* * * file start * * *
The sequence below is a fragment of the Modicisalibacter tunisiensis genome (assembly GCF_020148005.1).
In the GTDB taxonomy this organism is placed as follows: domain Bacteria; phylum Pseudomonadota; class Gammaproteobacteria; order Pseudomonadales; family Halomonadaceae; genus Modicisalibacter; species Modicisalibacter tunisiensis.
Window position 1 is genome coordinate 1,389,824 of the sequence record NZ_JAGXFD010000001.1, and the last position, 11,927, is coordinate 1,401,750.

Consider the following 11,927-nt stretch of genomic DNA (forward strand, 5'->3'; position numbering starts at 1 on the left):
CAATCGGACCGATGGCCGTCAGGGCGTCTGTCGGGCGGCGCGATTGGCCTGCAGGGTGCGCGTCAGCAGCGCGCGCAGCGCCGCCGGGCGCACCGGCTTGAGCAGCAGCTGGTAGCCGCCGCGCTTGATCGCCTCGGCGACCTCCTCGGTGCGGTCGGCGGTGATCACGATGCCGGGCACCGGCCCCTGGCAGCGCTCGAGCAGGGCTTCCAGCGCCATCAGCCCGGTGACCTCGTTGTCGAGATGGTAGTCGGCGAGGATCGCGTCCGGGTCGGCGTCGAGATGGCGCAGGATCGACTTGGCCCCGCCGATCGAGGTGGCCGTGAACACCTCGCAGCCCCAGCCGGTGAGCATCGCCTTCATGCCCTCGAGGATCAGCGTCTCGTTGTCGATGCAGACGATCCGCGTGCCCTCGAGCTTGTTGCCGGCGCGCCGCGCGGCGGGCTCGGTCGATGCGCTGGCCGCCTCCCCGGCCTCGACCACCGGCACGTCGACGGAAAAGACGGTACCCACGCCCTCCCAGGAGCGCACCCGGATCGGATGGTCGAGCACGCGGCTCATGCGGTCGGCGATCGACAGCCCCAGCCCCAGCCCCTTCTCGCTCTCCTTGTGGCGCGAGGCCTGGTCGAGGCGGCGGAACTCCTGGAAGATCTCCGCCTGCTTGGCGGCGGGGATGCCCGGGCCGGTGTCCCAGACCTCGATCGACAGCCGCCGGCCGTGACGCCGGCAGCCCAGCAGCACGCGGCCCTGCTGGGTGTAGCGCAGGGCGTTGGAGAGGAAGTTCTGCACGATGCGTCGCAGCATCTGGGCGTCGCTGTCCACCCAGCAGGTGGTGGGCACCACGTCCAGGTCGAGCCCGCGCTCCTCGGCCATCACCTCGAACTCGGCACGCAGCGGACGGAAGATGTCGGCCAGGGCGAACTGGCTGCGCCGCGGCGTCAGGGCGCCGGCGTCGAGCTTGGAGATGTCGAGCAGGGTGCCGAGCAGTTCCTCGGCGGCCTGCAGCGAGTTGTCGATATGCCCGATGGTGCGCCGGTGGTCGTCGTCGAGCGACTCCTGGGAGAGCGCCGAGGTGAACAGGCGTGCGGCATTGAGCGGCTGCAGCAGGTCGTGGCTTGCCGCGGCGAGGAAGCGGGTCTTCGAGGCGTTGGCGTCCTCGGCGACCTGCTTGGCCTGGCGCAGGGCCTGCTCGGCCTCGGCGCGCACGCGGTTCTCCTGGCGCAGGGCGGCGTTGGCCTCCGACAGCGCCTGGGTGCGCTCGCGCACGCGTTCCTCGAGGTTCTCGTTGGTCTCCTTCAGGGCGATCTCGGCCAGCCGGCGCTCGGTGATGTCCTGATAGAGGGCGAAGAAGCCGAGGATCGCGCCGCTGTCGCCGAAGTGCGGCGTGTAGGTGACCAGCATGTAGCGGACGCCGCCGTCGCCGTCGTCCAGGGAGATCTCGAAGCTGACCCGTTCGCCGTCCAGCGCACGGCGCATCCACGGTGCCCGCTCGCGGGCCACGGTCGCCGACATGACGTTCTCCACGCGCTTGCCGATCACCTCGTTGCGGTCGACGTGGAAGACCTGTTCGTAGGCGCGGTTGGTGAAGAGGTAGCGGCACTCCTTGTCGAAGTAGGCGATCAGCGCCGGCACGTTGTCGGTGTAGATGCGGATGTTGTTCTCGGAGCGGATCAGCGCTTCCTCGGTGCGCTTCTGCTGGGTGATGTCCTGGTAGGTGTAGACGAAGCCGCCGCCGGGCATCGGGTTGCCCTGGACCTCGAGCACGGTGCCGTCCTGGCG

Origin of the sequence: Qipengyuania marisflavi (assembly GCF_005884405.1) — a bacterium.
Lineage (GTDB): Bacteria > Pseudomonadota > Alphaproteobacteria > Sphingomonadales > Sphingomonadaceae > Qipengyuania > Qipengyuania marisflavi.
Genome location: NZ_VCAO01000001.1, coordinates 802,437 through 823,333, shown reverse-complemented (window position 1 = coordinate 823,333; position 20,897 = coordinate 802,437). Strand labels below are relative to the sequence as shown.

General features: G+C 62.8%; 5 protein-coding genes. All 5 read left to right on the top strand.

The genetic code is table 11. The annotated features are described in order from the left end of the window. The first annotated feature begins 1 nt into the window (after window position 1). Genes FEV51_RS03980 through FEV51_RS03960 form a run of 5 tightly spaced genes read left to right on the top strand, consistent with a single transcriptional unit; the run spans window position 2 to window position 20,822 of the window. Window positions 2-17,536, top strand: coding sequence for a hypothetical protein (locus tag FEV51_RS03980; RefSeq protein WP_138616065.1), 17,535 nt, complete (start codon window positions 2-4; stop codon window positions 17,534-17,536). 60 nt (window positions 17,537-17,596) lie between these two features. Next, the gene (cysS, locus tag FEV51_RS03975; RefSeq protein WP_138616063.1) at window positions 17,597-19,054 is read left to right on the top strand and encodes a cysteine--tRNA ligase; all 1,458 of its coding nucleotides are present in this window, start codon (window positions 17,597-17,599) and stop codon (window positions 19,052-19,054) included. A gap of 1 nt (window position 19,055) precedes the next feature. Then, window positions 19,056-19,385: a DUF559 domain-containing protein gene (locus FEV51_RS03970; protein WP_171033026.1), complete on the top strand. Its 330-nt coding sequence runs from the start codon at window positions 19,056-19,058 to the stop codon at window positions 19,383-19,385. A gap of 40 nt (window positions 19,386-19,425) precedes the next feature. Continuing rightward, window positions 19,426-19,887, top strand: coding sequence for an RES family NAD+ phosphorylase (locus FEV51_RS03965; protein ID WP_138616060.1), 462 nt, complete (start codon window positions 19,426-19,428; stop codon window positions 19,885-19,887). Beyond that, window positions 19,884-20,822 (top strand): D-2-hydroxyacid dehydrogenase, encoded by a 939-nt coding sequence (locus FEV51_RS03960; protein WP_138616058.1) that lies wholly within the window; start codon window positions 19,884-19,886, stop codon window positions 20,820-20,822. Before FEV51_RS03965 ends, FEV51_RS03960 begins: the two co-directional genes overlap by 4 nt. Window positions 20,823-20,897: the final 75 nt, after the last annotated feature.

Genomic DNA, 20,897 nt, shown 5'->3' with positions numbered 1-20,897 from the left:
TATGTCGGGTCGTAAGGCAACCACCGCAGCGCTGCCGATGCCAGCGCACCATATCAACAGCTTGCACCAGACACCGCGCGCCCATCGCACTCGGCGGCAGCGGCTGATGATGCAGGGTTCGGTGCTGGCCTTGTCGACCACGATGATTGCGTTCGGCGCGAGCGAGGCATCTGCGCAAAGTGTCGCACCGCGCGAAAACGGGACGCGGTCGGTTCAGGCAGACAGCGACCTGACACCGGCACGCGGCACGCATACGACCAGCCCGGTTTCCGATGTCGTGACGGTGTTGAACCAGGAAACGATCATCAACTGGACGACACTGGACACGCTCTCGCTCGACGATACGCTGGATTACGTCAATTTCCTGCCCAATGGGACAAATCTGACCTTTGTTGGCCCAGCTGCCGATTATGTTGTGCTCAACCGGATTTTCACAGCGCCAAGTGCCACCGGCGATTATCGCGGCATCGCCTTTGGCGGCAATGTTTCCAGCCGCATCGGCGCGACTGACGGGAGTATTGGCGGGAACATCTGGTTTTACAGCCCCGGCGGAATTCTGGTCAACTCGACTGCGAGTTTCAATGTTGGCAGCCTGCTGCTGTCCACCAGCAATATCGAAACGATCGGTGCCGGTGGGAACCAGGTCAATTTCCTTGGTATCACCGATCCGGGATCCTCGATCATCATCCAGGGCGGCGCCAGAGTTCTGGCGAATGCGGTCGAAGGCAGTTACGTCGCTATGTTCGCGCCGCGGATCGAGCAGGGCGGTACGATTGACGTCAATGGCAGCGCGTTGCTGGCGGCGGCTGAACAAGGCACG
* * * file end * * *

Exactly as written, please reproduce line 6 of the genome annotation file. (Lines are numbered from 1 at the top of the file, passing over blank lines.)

Origin of the sequence: Qipengyuania marisflavi (assembly GCF_005884405.1) — a bacterium.